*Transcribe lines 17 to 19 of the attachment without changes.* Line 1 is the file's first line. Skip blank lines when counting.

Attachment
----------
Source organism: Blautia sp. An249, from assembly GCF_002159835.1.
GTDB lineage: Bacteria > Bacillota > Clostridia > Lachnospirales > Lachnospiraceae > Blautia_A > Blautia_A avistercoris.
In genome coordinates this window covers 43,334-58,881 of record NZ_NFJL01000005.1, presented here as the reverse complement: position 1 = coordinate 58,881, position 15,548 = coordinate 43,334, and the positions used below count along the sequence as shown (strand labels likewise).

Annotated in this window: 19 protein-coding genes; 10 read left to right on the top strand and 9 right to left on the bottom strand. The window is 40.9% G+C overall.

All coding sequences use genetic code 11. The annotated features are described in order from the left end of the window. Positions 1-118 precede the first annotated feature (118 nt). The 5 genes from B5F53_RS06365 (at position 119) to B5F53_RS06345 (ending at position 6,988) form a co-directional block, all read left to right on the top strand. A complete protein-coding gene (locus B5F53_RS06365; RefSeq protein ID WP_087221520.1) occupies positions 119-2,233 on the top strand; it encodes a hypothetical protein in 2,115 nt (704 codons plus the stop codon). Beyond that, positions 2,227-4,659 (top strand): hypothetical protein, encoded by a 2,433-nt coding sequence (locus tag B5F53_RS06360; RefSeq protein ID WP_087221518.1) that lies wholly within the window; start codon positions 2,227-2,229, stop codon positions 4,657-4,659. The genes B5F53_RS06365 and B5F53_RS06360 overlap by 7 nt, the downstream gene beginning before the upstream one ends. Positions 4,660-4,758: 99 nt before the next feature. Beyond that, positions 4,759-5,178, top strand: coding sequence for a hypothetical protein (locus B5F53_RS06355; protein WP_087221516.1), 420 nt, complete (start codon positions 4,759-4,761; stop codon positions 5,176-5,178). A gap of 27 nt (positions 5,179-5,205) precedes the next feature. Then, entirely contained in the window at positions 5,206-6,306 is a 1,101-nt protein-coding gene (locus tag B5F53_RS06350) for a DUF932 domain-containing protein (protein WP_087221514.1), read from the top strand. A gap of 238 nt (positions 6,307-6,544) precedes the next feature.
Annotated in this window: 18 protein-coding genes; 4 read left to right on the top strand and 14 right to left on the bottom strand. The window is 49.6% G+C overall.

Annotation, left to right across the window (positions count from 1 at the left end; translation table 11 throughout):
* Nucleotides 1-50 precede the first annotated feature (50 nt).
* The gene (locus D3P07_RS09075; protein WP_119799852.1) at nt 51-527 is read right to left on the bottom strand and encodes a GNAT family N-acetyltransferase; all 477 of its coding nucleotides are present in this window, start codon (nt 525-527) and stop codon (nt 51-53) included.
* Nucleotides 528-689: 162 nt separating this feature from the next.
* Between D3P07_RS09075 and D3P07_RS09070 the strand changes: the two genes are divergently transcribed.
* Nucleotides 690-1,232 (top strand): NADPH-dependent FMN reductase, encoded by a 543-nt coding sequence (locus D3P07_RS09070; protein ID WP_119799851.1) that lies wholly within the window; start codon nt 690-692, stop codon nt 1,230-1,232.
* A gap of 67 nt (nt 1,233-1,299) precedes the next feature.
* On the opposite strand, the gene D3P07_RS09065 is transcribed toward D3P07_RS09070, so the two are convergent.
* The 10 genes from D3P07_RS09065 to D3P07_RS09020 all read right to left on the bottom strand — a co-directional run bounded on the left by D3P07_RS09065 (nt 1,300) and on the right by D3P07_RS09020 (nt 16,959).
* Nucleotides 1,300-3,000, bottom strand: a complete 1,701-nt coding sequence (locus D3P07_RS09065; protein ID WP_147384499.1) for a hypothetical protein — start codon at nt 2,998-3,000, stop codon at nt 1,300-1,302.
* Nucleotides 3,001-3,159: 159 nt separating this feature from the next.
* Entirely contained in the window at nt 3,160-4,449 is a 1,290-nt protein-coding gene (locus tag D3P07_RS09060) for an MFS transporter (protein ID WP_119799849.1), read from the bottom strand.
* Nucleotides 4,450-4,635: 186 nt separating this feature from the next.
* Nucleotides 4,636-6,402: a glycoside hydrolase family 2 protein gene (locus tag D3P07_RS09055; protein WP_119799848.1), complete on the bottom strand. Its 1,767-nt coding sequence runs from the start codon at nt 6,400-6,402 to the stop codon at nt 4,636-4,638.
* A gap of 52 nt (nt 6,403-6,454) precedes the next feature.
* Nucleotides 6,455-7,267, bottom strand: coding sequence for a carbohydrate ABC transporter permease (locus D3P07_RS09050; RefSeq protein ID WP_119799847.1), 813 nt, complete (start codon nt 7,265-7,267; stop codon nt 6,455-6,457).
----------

* Nucleotides 3,001-3,159: 159 nt separating this feature from the next.
* Entirely contained in the window at nt 3,160-4,449 is a 1,290-nt protein-coding gene (locus tag D3P07_RS09060) for an MFS transporter (protein ID WP_119799849.1), read from the bottom strand.
* Nucleotides 4,450-4,635: 186 nt separating this feature from the next.